Welcome to April!
From possible preschool teacher strikes in New York City to a new state-level early education department in New Mexico, we’re ringing in spring with lots of early childhood headlines.
On the reading front, we have a story out of Colorado about the state’s stepped-up oversight of how educator prep programs cover reading instruction. (Spoiler alert: The first prep program up for review didn’t fare well.) Meanwhile, Memphis education leaders are considering a controversial strategy for struggling readers: holding them back in second grade.
Back this month is our “First Hand” section, with essays from a parent fed up with preschool “homework” and a teacher who prizes mindfulness for herself as much as her students.
See you next month!
— Ann Schimke
STORIES FROM CHALKBEAT
LAUNDRY LEARNING Chelsea Clinton appeared in a Chicago laundromat recently in support of a growing program to put books and play materials in community spaces where children go with their parents.
SCATHING REVIEW Colorado’s largest teacher preparation program received a harsh critique from the state over how it trains future educators to teach reading — a result of increasingly aggressive efforts to improve the state’s dismal third-grade reading proficiency rates.
(VERY) EARLY EDUCATION A New York City charter school network has launched a twice weekly home visiting program to reach toddlers as young as 18 months old, years before they enroll in school.
STRUGGLE AND REPEAT Tennessee’s largest school district, based in Memphis, is considering a policy to retain second-graders who can’t read on grade level, part of an effort to achieve what district leaders call “the third-grade guarantee.”
SHINY AND NEW Detroit school leaders plan to open the district’s first free-standing Montessori school to help attract parents who might otherwise choose private or out-of-district schools.
OTHER EARLY CHILDHOOD STORIES
SPEAKING THEIR LANGUAGE Hundreds of California preschool teachers and supervisors are getting training to help them better serve young dual-language learners. EdSource
DOUBLE DIGITS At 10 years old, Washington, D.C.’s universal preschool program is the longest-running in the country. Here’s a look at its track record. DCist
‘BABY PISA’ An international assessment long used to rank countries based on the achievement of their 15-year-olds will release results next year from a new assessment designed for 5-year-olds. Education Dive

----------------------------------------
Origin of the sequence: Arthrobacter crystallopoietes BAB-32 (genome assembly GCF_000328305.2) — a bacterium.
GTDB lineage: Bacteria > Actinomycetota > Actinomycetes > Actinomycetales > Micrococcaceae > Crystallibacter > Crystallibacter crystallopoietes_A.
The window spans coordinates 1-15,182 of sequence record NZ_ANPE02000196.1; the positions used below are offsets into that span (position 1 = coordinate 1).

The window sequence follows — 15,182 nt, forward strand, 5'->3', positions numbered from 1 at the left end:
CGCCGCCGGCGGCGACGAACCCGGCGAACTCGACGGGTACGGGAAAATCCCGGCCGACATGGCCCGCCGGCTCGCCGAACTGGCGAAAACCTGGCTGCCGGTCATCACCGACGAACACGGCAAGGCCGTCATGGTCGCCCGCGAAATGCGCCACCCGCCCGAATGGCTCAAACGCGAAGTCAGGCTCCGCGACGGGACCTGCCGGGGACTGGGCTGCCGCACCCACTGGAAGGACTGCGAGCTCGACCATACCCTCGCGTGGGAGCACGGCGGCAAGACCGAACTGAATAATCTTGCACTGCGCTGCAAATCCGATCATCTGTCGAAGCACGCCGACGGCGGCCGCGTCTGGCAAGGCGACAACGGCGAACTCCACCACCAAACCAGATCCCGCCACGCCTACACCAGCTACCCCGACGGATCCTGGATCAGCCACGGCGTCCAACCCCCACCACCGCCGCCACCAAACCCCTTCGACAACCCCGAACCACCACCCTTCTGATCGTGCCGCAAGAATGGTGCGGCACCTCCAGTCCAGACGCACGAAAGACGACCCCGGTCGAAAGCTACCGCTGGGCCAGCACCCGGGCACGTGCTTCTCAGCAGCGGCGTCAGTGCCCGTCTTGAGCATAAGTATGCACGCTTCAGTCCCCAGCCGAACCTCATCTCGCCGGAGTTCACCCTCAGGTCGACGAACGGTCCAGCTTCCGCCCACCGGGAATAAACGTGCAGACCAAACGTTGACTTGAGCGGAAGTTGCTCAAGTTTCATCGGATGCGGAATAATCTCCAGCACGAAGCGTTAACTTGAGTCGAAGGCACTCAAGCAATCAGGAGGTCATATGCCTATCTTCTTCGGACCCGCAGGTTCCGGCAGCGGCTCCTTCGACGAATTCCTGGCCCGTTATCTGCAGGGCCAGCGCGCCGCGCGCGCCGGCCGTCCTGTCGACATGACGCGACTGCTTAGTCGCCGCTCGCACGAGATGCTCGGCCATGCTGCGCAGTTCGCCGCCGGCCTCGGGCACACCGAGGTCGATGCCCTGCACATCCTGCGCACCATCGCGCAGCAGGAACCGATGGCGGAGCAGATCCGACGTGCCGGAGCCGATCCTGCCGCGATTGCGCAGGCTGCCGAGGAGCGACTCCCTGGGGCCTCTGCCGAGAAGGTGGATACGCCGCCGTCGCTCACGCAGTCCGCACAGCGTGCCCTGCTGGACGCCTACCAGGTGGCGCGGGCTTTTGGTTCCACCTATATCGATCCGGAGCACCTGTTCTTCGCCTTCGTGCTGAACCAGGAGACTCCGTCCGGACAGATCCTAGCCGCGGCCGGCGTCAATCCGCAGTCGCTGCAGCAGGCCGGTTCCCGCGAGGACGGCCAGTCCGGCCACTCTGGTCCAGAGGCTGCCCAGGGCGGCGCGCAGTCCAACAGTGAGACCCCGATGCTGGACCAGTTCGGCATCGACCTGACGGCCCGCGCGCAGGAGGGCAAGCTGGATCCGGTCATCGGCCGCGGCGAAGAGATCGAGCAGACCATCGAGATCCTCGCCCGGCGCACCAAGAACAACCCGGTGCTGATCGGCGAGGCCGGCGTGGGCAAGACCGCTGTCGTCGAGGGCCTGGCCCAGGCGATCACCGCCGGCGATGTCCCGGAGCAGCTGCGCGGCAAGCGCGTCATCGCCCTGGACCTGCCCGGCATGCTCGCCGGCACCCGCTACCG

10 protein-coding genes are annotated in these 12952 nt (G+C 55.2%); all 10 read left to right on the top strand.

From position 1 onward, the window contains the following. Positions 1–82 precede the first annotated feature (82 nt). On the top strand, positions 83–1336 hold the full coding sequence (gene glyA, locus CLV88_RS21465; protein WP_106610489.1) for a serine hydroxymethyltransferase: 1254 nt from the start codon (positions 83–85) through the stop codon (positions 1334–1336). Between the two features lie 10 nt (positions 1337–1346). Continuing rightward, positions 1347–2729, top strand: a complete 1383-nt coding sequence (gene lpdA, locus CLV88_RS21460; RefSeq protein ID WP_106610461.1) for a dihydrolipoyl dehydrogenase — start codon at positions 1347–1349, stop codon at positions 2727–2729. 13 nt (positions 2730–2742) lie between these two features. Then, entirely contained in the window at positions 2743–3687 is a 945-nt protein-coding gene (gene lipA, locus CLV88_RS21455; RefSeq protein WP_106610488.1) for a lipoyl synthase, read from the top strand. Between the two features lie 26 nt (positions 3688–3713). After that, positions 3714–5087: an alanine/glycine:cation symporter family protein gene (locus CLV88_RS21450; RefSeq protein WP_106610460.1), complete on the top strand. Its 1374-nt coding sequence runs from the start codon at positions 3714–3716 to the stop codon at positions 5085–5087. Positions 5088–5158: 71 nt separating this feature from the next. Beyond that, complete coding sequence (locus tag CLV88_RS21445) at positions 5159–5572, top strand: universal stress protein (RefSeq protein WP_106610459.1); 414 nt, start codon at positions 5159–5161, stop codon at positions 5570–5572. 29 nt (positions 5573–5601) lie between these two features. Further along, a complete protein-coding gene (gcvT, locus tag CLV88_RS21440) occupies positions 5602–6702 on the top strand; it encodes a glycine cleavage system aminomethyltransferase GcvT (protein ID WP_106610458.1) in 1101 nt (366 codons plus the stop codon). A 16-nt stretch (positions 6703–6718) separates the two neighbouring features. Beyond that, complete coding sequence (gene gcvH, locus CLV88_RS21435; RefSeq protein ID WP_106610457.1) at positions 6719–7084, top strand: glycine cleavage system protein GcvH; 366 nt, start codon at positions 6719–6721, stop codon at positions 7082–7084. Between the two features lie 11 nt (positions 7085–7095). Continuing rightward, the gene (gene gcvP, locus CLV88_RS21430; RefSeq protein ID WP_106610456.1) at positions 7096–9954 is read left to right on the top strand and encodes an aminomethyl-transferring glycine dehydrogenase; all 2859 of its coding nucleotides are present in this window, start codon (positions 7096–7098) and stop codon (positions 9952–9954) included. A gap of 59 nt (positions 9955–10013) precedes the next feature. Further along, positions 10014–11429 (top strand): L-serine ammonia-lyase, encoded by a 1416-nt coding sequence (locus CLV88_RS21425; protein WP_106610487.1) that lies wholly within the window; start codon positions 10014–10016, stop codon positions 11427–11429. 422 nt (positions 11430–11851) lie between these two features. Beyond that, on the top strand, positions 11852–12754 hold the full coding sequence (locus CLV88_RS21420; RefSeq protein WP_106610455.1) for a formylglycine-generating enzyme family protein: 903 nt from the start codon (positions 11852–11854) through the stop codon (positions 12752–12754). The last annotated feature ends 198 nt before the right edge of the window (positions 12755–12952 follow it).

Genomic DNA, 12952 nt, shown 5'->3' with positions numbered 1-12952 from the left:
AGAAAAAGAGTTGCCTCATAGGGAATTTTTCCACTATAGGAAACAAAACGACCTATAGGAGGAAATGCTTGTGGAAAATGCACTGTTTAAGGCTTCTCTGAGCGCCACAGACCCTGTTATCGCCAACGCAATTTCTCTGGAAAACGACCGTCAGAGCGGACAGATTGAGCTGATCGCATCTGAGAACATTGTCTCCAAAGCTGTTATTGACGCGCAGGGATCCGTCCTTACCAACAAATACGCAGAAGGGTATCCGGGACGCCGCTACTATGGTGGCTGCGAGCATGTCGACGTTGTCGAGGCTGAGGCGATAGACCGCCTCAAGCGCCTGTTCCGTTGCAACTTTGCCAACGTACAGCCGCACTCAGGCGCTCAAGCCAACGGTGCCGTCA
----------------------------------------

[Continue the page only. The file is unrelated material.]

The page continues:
BULLY PULPIT California’s new surgeon general, an expert on the effects of childhood trauma, hopes to use her post to promote routine childhood screenings for traumatic stress and greater access to services for youngsters who need them. Kaiser Health News
SHERIFFS FOR EARLY CHILDHOOD Law enforcement officials in Arizona argued for greater state investments in early childhood by saying it helps prevent criminal justice costs later. Inside Tucson Business
DEPARTMENT OF EARLY CHILDHOOD In New Mexico, a new state law will place services for young children into a standalone department in charge of preschool, child care assistance, and home visiting programs. Albuquerque Journal
CO-WORKING PERK As the co-working industry grows, some companies are beginning to offer child care to accommodate parents who use their space. CityLab
OPINION Savvy and well-educated parents are more likely to benefit from paid parental leave initiatives like the one proposed by Illinois governor J.B. Pritzker, argues a California professor of education and public policy. Chicago Tribune
Personal essays and Q&As
If I can’t stay calm as a teacher, how can I expect more from 7-year-olds? Chalkbeat
The Burden of ‘Parent Homework’ New York Times
Here’s the best thing you can do for your kids, parents. (Pssst: It’s easy.) Washington Post
… on preschool pay disparities
Same work, lower pay. It’s a nationwide problem for preschool teachers who work in community-based programs instead of public school classrooms. It’s also the main reason thousands of New York City’s community-based preschool teachers could go on strike in May.
Although community-based providers serve about 60 percent of children in the city’s signature universal preschool program, they earn far less than their public school counterparts. For example, a first-year teacher with a bachelor’s degree earns $42,000 for working in a community-based preschool and $58,000 for working in district-run preschool. After eight years on the job, that pay gap widens from $16,000 to $33,000 as community-based providers inch up to $45,000 a year and district preschool teachers vault to $78,000.
A 2017 report on preschool pay parity calls the gap between community-based and school-based providers “the most pervasive challenge” for cities and states, one “exacerbated by a lack of existing mechanisms to reform compensation outside of school settings.” Read more here.